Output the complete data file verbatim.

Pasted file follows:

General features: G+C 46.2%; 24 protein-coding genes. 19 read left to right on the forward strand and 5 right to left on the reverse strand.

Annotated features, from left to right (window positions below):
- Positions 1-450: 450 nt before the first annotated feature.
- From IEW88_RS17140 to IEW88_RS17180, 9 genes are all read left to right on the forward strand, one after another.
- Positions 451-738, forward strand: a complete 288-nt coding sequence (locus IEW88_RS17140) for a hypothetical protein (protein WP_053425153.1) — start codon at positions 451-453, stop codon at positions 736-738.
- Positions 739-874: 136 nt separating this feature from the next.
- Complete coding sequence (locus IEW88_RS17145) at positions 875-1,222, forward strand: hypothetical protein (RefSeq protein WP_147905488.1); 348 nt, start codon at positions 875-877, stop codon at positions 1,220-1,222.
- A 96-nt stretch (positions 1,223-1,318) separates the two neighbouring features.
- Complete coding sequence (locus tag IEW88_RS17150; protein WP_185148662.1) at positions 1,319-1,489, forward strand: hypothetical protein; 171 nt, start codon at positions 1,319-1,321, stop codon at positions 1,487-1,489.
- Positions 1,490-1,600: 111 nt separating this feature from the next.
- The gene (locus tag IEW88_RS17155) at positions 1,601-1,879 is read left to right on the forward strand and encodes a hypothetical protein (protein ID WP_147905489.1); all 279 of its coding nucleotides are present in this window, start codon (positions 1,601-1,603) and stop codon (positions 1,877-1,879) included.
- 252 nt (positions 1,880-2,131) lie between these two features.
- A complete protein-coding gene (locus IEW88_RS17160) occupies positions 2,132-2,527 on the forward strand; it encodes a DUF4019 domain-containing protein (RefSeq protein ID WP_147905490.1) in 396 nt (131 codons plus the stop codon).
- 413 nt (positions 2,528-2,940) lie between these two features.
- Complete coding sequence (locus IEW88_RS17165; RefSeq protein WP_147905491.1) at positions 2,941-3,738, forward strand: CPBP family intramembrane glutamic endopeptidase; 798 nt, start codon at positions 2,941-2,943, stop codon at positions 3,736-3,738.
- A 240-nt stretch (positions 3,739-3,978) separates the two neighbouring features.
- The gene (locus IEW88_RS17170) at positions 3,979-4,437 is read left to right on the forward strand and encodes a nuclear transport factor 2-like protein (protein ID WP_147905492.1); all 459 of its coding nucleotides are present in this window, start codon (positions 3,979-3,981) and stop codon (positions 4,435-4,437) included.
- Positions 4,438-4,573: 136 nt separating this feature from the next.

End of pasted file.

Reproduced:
General features: G+C 46.2%; 24 protein-coding genes. 19 read left to right on the forward strand and 5 right to left on the reverse strand.

Annotated features, from left to right (window positions below):
- Positions 1-450: 450 nt before the first annotated feature.
- From IEW88_RS17140 to IEW88_RS17180, 9 genes are all read left to right on the forward strand, one after another.
- Positions 451-738, forward strand: a complete 288-nt coding sequence (locus IEW88_RS17140) for a hypothetical protein (protein WP_053425153.1) — start codon at positions 451-453, stop codon at positions 736-738.
- Positions 739-874: 136 nt separating this feature from the next.
- Complete coding sequence (locus IEW88_RS17145) at positions 875-1,222, forward strand: hypothetical protein (RefSeq protein WP_147905488.1); 348 nt, start codon at positions 875-877, stop codon at positions 1,220-1,222.
- A 96-nt stretch (positions 1,223-1,318) separates the two neighbouring features.
- Complete coding sequence (locus tag IEW88_RS17150; protein WP_185148662.1) at positions 1,319-1,489, forward strand: hypothetical protein; 171 nt, start codon at positions 1,319-1,321, stop codon at positions 1,487-1,489.
- Positions 1,490-1,600: 111 nt separating this feature from the next.
- The gene (locus tag IEW88_RS17155) at positions 1,601-1,879 is read left to right on the forward strand and encodes a hypothetical protein (protein ID WP_147905489.1); all 279 of its coding nucleotides are present in this window, start codon (positions 1,601-1,603) and stop codon (positions 1,877-1,879) included.
- 252 nt (positions 1,880-2,131) lie between these two features.
- A complete protein-coding gene (locus IEW88_RS17160) occupies positions 2,132-2,527 on the forward strand; it encodes a DUF4019 domain-containing protein (RefSeq protein ID WP_147905490.1) in 396 nt (131 codons plus the stop codon).
- 413 nt (positions 2,528-2,940) lie between these two features.
- Complete coding sequence (locus IEW88_RS17165; RefSeq protein WP_147905491.1) at positions 2,941-3,738, forward strand: CPBP family intramembrane glutamic endopeptidase; 798 nt, start codon at positions 2,941-2,943, stop codon at positions 3,736-3,738.
- A 240-nt stretch (positions 3,739-3,978) separates the two neighbouring features.
- The gene (locus IEW88_RS17170) at positions 3,979-4,437 is read left to right on the forward strand and encodes a nuclear transport factor 2-like protein (protein ID WP_147905492.1); all 459 of its coding nucleotides are present in this window, start codon (positions 3,979-3,981) and stop codon (positions 4,435-4,437) included.
- Positions 4,438-4,573: 136 nt separating this feature from the next.